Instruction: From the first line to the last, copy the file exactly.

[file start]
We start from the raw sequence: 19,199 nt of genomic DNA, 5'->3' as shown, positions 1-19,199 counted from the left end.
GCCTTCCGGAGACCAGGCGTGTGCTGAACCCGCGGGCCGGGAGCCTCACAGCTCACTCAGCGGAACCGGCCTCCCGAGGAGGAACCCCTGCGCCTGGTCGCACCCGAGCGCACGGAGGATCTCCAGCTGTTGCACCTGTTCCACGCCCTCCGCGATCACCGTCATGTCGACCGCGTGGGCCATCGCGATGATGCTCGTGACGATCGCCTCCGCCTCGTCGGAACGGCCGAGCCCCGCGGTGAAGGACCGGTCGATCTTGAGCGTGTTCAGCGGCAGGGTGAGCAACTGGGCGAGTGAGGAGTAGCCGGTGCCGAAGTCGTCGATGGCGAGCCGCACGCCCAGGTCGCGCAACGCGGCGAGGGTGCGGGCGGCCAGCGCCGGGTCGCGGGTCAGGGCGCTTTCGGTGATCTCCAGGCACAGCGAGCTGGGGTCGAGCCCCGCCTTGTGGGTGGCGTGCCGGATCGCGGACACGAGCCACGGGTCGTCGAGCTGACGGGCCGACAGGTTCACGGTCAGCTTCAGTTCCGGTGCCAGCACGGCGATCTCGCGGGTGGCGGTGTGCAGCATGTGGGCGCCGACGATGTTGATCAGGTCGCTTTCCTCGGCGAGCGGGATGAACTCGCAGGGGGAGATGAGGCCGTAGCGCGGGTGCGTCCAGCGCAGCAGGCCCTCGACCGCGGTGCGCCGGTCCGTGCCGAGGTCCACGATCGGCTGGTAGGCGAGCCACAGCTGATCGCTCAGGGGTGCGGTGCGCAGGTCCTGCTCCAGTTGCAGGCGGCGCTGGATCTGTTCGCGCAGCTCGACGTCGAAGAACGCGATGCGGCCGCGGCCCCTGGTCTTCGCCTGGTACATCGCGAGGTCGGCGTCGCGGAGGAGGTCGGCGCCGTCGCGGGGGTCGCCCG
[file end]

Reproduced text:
We start from the raw sequence: 19,199 nt of genomic DNA, 5'->3' as shown, positions 1-19,199 counted from the left end.
GCCTTCCGGAGACCAGGCGTGTGCTGAACCCGCGGGCCGGGAGCCTCACAGCTCACTCAGCGGAACCGGCCTCCCGAGGAGGAACCCCTGCGCCTGGTCGCACCCGAGCGCACGGAGGATCTCCAGCTGTTGCACCTGTTCCACGCCCTCCGCGATCACCGTCATGTCGACCGCGTGGGCCATCGCGATGATGCTCGTGACGATCGCCTCCGCCTCGTCGGAACGGCCGAGCCCCGCGGTGAAGGACCGGTCGATCTTGAGCGTGTTCAGCGGCAGGGTGAGCAACTGGGCGAGTGAGGAGTAGCCGGTGCCGAAGTCGTCGATGGCGAGCCGCACGCCCAGGTCGCGCAACGCGGCGAGGGTGCGGGCGGCCAGCGCCGGGTCGCGGGTCAGGGCGCTTTCGGTGATCTCCAGGCACAGCGAGCTGGGGTCGAGCCCCGCCTTGTGGGTGGCGTGCCGGATCGCGGACACGAGCCACGGGTCGTCGAGCTGACGGGCCGACAGGTTCACGGTCAGCTTCAGTTCCGGTGCCAGCACGGCGATCTCGCGGGTGGCGGTGTGCAGCATGTGGGCGCCGACGATGTTGATCAGGTCGCTTTCCTCGGCGAGCGGGATGAACTCGCAGGGGGAGATGAGGCCGTAGCGCGGGTGCGTCCAGCGCAGCAGGCCCTCGACCGCGGTGCGCCGGTCCGTGCCGAGGTCCACGATCGGCTGGTAGGCGAGCCACAGCTGATCGCTCAGGGGTGCGGTGCGCAGGTCCTGCTCCAGTTGCAGGCGGCGCTGGATCTGTTCGCGCAGCTCGACGTCGAAGAACGCGATGCGGCCGCGGCCCCTGGTCTTCGCCTGGTACATCGCGAGGTCGGCGTCGCGGAGGAGGTCGGCGCCGTCGCGGGGGTCGCCCG